Can I sue the seller(bank) and listing agent in a foreclosure situation.?

Asked by k_bear, Traverse City, MI Thu Apr 24, 2014

I had an accepted offer to purchase a home via a 30 year mortgage. I paid the mortgage app fee, and proceeded with the inspection and bank appraisal, which is when it was discovered that the abandoned home had never been winterized by the seller, resulting in a non-functioning plumbing condition. My mortgage bank, as most would, declined to move forward with the mortgage. The seller is asking to cancel the purchase agreement since they cannot fix the issues at this time due to weather. Now I'm out nearly $2000.00 for services, travel, etc., and no home to buy. I want to recover these expenses in addition to my earnest money (which is not an issue).

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Terry McCarl…, Agent, Cape Coral, FL
Fri Apr 25, 2014
You can sue anyone you want to but your odds of winning a case such as this are probably next to nothing. Consult with a real estate attorney who can explain your options and odds of success.
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Annette Law…, Agent, Palm Harbor, FL
Fri Apr 25, 2014
KB in MI,
The following is not legal advise. I am not an attorney and I do not play one on TV.

You are correct, you are out $2,000!
You can chase that money with more money if you want.

You are not likely to receive any level of satisfaction attempting to sue a bank in a foreclosure purchase. Those documents you signed, and signed and signed, in effect stated you will hold the bank harmless for any and all things even when failure is clearly their negligence.

You should go ahead and pay an attorney, they are the only ones who can offer you legal advise, to show you those hold harmless statements you signed.

Whether you should do the happy dance or not depends on the cost of those plumbing repairs and the GREAT DEAL you thought foreclosures offer to home buyers. It would be a shame of you lost a good deal because you inspector is prone to hysteria when evaluation is what is needed.
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RonS, , Concord, CA
Fri Apr 25, 2014
You can sue anyone for anything in the U.S. The question is, will you win and more importantly, will you recover anything?

You had no contract with the lender on the foreclosed home. You had a contract with the seller, subject to lender approval of the short sale. The agents are not a party to the contract you had with the seller. You might as well sue the gas station attendant for looking at you the wrong way.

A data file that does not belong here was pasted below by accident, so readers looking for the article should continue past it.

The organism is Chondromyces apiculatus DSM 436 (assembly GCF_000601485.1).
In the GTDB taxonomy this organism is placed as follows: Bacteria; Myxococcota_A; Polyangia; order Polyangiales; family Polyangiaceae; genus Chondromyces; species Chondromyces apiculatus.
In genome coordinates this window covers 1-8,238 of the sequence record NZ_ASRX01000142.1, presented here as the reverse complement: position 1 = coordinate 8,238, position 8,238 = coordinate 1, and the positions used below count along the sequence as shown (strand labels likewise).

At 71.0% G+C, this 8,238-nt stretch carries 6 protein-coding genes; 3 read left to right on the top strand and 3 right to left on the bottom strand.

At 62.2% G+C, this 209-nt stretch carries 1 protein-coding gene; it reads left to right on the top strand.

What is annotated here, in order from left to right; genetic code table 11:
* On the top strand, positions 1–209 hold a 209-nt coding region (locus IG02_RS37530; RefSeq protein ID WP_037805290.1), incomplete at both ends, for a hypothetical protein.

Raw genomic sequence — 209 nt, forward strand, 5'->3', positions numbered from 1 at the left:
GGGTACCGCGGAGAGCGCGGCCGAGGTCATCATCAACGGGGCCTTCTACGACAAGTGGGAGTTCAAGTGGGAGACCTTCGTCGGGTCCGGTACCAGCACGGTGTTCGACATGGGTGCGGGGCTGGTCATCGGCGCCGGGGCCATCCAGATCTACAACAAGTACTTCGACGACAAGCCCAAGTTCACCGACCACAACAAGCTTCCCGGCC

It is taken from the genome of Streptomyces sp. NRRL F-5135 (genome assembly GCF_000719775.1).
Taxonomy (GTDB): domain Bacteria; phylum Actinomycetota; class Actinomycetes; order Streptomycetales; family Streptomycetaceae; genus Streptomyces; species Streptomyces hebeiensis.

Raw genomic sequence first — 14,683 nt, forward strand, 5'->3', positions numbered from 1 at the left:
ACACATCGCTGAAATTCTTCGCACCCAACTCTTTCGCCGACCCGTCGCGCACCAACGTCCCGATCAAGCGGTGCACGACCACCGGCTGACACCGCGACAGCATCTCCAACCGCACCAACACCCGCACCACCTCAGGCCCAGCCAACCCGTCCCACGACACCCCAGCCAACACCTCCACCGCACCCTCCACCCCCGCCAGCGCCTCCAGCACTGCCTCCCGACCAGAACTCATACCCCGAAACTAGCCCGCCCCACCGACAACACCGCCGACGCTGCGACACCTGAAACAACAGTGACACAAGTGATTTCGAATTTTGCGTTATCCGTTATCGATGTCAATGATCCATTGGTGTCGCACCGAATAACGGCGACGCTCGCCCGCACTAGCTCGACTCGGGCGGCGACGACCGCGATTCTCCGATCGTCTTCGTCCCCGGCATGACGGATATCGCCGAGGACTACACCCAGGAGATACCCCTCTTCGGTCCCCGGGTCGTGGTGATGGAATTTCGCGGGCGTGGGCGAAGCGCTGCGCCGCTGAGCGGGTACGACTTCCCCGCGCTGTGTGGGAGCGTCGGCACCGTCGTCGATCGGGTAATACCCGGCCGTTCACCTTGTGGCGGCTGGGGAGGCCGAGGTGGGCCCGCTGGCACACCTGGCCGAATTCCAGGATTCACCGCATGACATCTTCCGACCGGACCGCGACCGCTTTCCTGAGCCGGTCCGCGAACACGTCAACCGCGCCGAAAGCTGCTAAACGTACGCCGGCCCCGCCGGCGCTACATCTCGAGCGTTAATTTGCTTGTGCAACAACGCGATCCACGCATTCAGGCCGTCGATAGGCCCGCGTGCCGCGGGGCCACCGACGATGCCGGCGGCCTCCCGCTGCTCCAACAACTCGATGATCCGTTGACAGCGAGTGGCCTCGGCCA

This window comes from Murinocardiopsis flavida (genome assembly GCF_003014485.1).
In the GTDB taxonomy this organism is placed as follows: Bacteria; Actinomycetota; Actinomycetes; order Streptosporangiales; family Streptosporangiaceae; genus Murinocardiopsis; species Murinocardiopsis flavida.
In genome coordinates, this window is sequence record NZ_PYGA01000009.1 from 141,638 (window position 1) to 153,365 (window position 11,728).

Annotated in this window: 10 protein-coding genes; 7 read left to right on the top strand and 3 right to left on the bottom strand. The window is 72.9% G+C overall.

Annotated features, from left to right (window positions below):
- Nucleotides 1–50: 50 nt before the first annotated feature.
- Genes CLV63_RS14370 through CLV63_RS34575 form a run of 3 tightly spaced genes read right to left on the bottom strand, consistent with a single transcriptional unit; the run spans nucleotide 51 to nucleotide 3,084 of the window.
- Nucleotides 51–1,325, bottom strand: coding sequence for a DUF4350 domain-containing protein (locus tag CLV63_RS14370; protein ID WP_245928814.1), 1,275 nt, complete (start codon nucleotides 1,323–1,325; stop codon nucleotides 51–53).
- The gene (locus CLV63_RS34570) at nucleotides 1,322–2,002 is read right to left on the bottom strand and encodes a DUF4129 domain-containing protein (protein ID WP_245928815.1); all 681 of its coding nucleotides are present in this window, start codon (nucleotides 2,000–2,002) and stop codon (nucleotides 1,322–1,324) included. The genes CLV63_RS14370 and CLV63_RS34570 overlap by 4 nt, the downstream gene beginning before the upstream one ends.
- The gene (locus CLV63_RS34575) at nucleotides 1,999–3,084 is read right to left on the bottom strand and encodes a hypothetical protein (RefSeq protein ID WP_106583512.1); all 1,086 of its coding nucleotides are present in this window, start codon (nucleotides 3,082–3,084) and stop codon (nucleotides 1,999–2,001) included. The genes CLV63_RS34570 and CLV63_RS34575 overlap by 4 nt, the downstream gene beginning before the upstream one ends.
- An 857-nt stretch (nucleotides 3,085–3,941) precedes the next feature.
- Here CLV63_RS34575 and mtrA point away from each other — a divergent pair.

No one put a gun to your head to travel or spend money on services. Your transaction was contingent on certain things happenning or not happenning and certain conditions existing or not existing. You were unable to overcome those contingencies. You weren't damaged. You were actually protected from damage by the lender refusing to proceed with a loan based on issues expsed during the process. Be thankful and move on to the next opportunity.
0 votes
Dan Tabit, Agent, Issaquah, WA
Thu Apr 24, 2014
In America anyone can sue anyone for whatever issue they have. What no one can tell you is whether an attorney will take the case or whether a judge will find for you. The seller's obligation or capacity in some instances, to disclose is an issue. The bank never lived in the home and may not be aware of many issues. The listing agent should disclose any material facts they are aware of, but can you prove they knew and didn't disclose? Your inspection should have uncovered the issues for you and may have stopped you sooner, unless that's how you found out.
I wouldn't expect anyone else to be responsible for your travel or inspection expenses, it's generally considered the cost of doing business.
Now with all this said, it's up to you and whatever legal professional you trust to decide how and if to move forward. Buying bank owned homes is always a challenge and not advisable for many people who can't deal with the surprises that often come with them.
Best of luck and let us know what you decide and how it turns out.
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